(84) Titus - AE sestertius, A.D. 80, 21.83 g. (inv. 93.023).
Obverse: Titus seated l. amid arms, holding branch in r.; S(ENATVS)- C(ONSVLTO): by decree of the Senate; IMP(ERATOR) T(ITVS) CAES(AR) VESP(ASIANVS) AVG(VSTVS) P(ONTIFEX) M(AXIMVS) TR(IBVNICIA) P(OTESTATE) P(ATER) P(ATRIAE) CO(N)S(VL) VIII: Imperator Titus Caesar Vespasianus Augustus, pontifex maximus, with tribunician power, father of the country, consul for the eighth time.
Reverse: The Flavian Amphitheater.
Provenance: Harlan Berk, 1993.
Bibliography: H. Mattingly and E.A. Sydenham, The Roman Imperial Coinage II: Vespasian to Hadrian (London 1926) 110; P.V. Hill, The Monuments of Ancient Rome as Coin Types (London 1989).

The most well-known landmark in Rome, the Flavian Amphitheater, better known by its medieval name, the Colosseum, was begun by Vespasian in A.D. 71 on land reclaimed for the people from an artificial lake in the gardens of Nero's Golden House. Work on it was continued by Titus, who dedicated it in A.D. 80 with opening games lasting 100 days. The largest amphitheater in antiquity, it could hold 50,000 spectators and was used for the most popular types of entertainment at the time, beast fights and gladiatorial contests. The bird's-eye view of the Colosseum on the reverse of this sestertius of Titus, issued to celebrate the opening, shows the amphitheater packed with people. To the left is the tall, conical fountain known as the Meta Sudans, which stood in the vicinity.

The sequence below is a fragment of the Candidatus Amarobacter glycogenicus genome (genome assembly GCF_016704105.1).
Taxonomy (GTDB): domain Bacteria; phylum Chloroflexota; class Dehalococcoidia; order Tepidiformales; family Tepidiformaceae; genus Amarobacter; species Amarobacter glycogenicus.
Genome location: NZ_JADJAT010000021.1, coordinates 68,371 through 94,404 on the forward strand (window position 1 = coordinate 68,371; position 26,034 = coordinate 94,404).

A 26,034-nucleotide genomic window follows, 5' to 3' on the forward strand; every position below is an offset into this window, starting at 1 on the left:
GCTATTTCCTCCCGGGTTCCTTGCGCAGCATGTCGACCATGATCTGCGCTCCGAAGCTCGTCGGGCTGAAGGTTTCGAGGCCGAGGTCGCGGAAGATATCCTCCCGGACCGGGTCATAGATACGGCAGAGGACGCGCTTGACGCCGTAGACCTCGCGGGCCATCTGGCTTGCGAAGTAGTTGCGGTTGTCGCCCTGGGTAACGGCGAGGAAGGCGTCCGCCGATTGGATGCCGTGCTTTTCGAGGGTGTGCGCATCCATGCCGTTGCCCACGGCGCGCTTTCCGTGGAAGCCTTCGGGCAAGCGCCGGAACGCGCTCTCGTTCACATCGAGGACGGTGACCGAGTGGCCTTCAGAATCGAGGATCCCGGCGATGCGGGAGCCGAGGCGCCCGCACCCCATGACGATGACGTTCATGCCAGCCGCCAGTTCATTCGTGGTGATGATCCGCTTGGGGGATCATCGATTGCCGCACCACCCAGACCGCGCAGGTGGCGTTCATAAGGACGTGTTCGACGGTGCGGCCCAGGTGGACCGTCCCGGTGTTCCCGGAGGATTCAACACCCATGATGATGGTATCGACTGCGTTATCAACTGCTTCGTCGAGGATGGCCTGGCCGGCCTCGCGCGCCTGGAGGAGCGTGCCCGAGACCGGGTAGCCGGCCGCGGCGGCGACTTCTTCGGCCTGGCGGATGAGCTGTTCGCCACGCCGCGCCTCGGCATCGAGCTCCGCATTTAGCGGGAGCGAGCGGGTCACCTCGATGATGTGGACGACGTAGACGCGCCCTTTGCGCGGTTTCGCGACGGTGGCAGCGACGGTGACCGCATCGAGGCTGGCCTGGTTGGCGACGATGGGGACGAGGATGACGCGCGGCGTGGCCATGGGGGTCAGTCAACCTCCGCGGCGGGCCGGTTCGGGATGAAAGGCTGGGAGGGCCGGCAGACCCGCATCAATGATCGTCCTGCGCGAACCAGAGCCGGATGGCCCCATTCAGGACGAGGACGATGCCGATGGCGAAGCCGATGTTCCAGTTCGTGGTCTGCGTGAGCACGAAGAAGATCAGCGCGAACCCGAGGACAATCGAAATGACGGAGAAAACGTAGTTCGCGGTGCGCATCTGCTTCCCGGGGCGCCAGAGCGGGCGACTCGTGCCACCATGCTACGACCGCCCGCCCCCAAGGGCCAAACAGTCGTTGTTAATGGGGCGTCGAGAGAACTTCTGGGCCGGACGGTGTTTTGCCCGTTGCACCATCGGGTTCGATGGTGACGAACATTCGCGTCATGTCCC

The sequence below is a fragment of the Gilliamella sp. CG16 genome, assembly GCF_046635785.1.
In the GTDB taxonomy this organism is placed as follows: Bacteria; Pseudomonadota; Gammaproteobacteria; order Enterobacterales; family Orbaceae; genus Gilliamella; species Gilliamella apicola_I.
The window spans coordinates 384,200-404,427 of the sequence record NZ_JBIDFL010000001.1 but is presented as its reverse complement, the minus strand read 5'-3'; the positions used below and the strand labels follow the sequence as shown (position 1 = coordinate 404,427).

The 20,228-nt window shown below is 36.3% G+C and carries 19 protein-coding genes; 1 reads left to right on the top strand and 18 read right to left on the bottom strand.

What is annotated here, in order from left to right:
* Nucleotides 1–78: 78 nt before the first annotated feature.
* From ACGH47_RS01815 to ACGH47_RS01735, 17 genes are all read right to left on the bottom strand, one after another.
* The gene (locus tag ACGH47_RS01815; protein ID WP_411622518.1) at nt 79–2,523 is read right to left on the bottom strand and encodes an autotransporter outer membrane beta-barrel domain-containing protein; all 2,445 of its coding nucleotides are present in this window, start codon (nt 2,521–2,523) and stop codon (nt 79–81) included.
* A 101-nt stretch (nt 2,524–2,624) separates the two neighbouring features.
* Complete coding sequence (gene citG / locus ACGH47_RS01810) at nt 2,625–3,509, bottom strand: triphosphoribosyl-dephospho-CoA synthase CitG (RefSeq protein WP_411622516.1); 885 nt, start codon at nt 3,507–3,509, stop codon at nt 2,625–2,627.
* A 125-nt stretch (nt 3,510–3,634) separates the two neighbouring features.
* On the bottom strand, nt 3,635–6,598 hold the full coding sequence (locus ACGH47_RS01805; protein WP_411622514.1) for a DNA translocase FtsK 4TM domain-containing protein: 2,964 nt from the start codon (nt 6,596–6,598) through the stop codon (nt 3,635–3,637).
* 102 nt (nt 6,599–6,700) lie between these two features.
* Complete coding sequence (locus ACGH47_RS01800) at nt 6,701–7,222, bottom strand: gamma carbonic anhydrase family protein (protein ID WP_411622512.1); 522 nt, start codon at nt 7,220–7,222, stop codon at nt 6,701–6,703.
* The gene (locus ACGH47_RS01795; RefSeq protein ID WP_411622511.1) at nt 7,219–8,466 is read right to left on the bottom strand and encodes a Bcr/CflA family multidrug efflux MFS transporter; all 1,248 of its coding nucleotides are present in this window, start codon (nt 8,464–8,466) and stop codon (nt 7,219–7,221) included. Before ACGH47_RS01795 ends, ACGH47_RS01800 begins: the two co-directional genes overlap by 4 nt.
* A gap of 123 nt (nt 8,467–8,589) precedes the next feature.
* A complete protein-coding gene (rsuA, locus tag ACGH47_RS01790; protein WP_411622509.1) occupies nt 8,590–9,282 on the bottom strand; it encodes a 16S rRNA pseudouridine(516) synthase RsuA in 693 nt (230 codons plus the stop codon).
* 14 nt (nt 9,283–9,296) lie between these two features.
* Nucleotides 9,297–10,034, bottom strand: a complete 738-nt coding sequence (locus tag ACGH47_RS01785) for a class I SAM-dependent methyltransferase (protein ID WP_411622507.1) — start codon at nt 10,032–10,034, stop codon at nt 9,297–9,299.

Titus seated amid captured arms, a general reference to his successful military campaigns, replaces the usual portrait head or bust on the obverse.


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